RSS

Tag Archives: Windows PowerShell

PowerShell – Getting Started with PowerShell 3.0 JumpStart July 18

I’m a big fan of the Microsoft Virtual Academy JumpStarts. Recently a PowerShell JumpStart has been announced as well that will be hosted by Jeffrey Snover and Jason Helmick. For more information and to register for July 18, take a look at : http://www.microsoftvirtualacademy.com/liveevents/PowerShell-JumpStart. Apparently it’s even a 2 part series.

Also if you won’t be able to join the JumpStart live, the sessions will be recorded so you can view them whenever it suits you.

For those who missed it, this month there will also be JumpStart sessions for For Windows Server 2012 R2 and System Center 2012 R2. For more information and registration take a look at this blog post.

Hope to see you there.

 

Tags: , , , , , , , , , , , , , , , ,

PowerShell – Book review of : Learn Windows PowerShell 3 in a month of lunches, second edition

About 6-7 years ago at school we were taught how to script using VBscript. I was really bad at it though and never really made an effort to change that. When PowerShell became more popular however I had gained some working experience and was also pleasantly surprised by the simplicity of it.

I started learning about PowerShell scripting by googling and using script examples. Disadvantages of this approach however is that:

  • You can pick up bad habits from others (without realizing it).
  • You sometimes don’t know exactly why you’re doing things a specific way.
  • You sometimes don’t know why some things are/aren’t working.

PowerShell is getting increasingly important though:

  • Even though more companies are offshoring and employees are relatively, it is still cheaper to automate instead.
  • Cost isn’t the only issue, speed is important as well. Scripting allows you to get things done more quickly.
  • PowerShell is increasingly being adopted by more companies, products and (cloud) services.
  • The number of available built-in cmdlets are increasing, which makes it even easier to automate actions.
  • For many products you have to use PowerShell to make specific settings, because only the more basic settings are available in a Graphical User Interface (GUI).
  • Changes can be applied consistently in a development, test, acceptance, pre-production, production environment.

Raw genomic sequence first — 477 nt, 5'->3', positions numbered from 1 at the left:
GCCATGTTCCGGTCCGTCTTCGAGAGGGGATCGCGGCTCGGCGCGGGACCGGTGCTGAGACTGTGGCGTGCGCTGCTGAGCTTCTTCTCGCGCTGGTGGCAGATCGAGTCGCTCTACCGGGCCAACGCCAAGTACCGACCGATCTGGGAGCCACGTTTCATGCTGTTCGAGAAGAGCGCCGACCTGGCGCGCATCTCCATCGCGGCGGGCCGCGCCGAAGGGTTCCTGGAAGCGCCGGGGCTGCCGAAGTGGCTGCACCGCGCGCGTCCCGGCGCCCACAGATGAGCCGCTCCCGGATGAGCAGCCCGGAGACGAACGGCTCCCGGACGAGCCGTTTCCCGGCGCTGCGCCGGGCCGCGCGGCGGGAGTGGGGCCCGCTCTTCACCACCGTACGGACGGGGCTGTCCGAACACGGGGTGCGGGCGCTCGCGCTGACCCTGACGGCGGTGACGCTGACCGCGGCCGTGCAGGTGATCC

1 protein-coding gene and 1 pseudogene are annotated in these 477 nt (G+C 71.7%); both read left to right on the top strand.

• Less chance of human error.
    • If done correctly, you’ll also have included a way to quickly revert the changes by script.

To make sure I didn’t miss out on too many things, I decided to start with a book that teaches the basics. Because of the good reputation of the authors Don Jones and Jefferey D. Hicks in the PowerShell community, I decided to go for their book “Learn Windows PowerShell 3 in a month of lunches, second edition” published by Manning Publications Co.

The book’s purposely didn’t try to stuff all PowerShell related information into the book. Instead it provided the reader/student with the basics needed to be able to find/discover this information themselves if needed. I personally like this approach, because otherwise there would be too much information to take in which might be demotivating and distracting.

I also liked the practical examples of common mistakes made by people who are new to PowerShell. There were a lot of examples I ran into as well when I started using PowerShell and I think this will prevent people from becoming frustrated because they understand why things aren’t working the way they might have expected.

All in all this is a great book to start learning PowerShell. This is however just the start and you should expect to continue using other resources/books to further your knowledge. The book also provides links to useful resources as well. And most importantly … start using PowerShell more so you will learn by experience.

Personally I still have these books lying around, but haven’t decided yet which one to start with next:

I’m also still considering taking a PowerShell course, but I’m a bit hesitant about the added value because it’s hard to determine the quality of a course by the description.

If you have experiences or suggestions, please let me know.

 
2 Comments

Posted by on February 27, 2013 in Automation, ICT, Microsoft, Powershell, Windows

 

Tags: , , , , , , , , ,

 
Follow

Get every new post delivered to your Inbox.

Join 818 other followers

%d bloggers like this: